(b) If an applicant was subjected to adverse working conditions by the employer, [but] the applicant must complain to the employer and give the employer a reasonable opportunity to correct the adverse working conditions before that may be considered a good reason caused by the employer for quitting.


            . . . .


            (e) An applicant has a good reason caused by the employer for quitting if it results from sexual harassment of which the employer was aware, or should have been aware, and the employer failed to take timely and appropriate action. Sexual harassment means unwelcome sexual advances, requests for sexual favors, sexually motivated physical contact or other conduct or communication of a sexual nature when:

                        (1) the applicant’s submission to the conduct or communication is made a term or condition of the employment;
                        (2) the applicant’s submission to or rejection of the conduct or communication is the basis for decisions affecting employment; or

                        (3) the conduct or communication has the purpose or effect of substantially interfering with an applicant’s work performance or creating an intimidating, hostile, or offensive working environment.


Minn. Stat. § 268.095, subd. 3 (b), (e)(1)-(3) (2002).


            This court reviews findings of fact in the light most favorable to the commissioner’s decision, but exercises independent judgment with respect to questions of law.  Ress v. Abbott Northwestern Hosp., Inc., 448 N.W.2d 519, 523 (Minn. 1989).  The question of whether an employee voluntarily resigns is a fact question for the commissioner.  Shanahan v. Dist. Mem’l Hosp., 495 N.W.2d 894, 896 (Minn. App. 1993).  Whether an employee had good cause to quit is a question of law that this court reviews de novo.  Kehoe v. Minn. Dep’t of Econ. Sec., 568 N.W.2d 889, 890 (Minn. App. 1997).  When an employee voluntarily resigns, the burden of proving the resignation was for good cause shifts to the employee.  Marz v. Dep’t of Employment Servs., 256 N.W.2d 287, 289 (Minn. 1977).

            Starren argues she had good cause to quit because the owner treated her unfairly during her employment by forbidding her from wearing jeans when other employees were allowed to wear jeans, constantly criticizing her, and sexually harassing her.  Starren also argues that she was asked to reduce the amount of postage on packages she mailed, which Starren believed was fraudulent.  The commissioner’s representative found, however, that Starren quit because of the owner’s criticism of her work attire.  The commissioner’s representative found Starren had received several oral warnings and a written performance review expressing concerns about Starren’s casual work attire.  The owner testified that it was important for Starren to dress appropriately because her job required her to have contact with the public who came to the office to place ads.  On Starren’s last day, the owner testified that Starren’s co-worker’s clothes were “neater and more professional” than Starren’s.  The commissioner’s representative concluded that an “employer has a right to set reasonable parameters concerning employee dress” and that the employer acted reasonably by informing Starren discreetly on her last day that her attire was not meeting those standards and that she had to dress more professionally in the future.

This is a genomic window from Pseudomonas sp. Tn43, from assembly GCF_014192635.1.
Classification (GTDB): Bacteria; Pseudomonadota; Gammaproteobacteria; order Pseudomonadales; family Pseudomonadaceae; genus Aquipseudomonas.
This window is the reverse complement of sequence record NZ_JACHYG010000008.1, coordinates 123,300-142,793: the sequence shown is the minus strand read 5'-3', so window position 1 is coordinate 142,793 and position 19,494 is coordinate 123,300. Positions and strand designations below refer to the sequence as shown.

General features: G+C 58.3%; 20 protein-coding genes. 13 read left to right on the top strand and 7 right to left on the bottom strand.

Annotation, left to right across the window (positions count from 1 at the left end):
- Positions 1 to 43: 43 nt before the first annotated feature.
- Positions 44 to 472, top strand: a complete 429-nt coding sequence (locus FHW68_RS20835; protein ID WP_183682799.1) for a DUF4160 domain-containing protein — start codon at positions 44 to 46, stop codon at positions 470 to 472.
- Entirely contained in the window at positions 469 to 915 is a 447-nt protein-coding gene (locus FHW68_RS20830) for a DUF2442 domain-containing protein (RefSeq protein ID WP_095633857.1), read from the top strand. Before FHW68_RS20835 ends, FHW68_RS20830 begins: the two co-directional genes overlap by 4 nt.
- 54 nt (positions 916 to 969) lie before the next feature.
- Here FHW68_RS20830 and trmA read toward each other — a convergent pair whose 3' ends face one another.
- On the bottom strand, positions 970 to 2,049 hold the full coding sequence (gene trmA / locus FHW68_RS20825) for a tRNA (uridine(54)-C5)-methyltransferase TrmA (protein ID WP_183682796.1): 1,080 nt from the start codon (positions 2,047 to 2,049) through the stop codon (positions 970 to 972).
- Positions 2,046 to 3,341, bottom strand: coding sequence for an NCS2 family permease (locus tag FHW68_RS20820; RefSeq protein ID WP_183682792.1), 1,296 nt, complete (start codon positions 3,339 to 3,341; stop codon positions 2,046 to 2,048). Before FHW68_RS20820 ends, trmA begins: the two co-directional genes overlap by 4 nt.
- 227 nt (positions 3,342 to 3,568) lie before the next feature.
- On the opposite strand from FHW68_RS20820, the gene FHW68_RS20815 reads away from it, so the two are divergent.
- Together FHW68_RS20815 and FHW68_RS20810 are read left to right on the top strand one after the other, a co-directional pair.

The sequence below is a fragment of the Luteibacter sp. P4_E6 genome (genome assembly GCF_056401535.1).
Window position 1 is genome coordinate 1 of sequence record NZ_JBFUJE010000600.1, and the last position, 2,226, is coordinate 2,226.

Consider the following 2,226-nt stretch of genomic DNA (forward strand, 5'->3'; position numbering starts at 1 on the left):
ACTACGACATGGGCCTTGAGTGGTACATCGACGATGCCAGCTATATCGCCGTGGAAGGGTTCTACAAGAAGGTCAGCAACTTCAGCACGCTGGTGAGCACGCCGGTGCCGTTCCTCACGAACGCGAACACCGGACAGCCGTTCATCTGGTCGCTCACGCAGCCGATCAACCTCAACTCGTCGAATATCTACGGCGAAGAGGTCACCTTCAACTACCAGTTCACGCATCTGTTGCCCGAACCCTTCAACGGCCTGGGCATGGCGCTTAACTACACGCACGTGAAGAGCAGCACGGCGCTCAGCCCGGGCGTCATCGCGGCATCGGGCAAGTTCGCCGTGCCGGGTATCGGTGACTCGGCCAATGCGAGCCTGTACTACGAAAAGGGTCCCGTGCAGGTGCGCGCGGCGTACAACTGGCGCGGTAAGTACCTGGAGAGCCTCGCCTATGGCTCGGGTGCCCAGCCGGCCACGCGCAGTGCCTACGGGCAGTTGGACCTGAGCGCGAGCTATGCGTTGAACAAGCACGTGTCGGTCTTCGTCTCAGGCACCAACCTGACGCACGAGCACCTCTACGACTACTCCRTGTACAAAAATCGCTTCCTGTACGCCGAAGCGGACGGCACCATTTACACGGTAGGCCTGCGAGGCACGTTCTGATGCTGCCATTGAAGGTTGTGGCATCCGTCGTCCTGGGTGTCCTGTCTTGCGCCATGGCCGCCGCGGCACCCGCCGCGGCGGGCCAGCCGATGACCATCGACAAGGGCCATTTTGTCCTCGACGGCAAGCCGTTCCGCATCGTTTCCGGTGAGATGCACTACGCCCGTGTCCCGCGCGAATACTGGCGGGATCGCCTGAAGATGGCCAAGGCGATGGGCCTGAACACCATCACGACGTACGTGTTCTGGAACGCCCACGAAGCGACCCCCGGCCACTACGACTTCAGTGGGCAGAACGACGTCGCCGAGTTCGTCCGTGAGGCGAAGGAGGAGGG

The record reasonably supports the commissioner’s representative’s findings that Starren quit due to her employer’s criticism of her work attire.  The owner testified that he had talked to Starren about her work attire and that there was a suggested dress code.  Starren also testified that the owner pulled her aside on several occasions to speak to her about her work attire and testified that her performance evaluation stated that she needed to dress up more.  Thus, Starren was informed orally and in writing that her clothes were not appropriate for work.  The record also supports the commissioner’s representative’s finding that on Starren’s last day, her co-worker’s clothes were neater and more professional than Starren’s, and that, despite this fact, the co-worker—not Starren—voluntarily went home to change after Starren received the note about her work attire. 

In addition, the record shows that Starren did not quit because she was asked to reduce the amount of postage on packages or because of the alleged sexual harassment.  Significantly, Starren quit after receiving a note about her attire, not after any of the alleged incidents of sexual harassment.  In fact, Starren continued to work for another month after the owner allegedly commented how nice Starren looked in her skirt; strongly suggesting that the alleged harassment did not cause her to quit. 

Because an average, reasonable employee would not be compelled to quit because the employer requested the employee to wear appropriate work attire, we affirm the commissioner’s representative’s decision disqualifying Starren from unemployment benefits.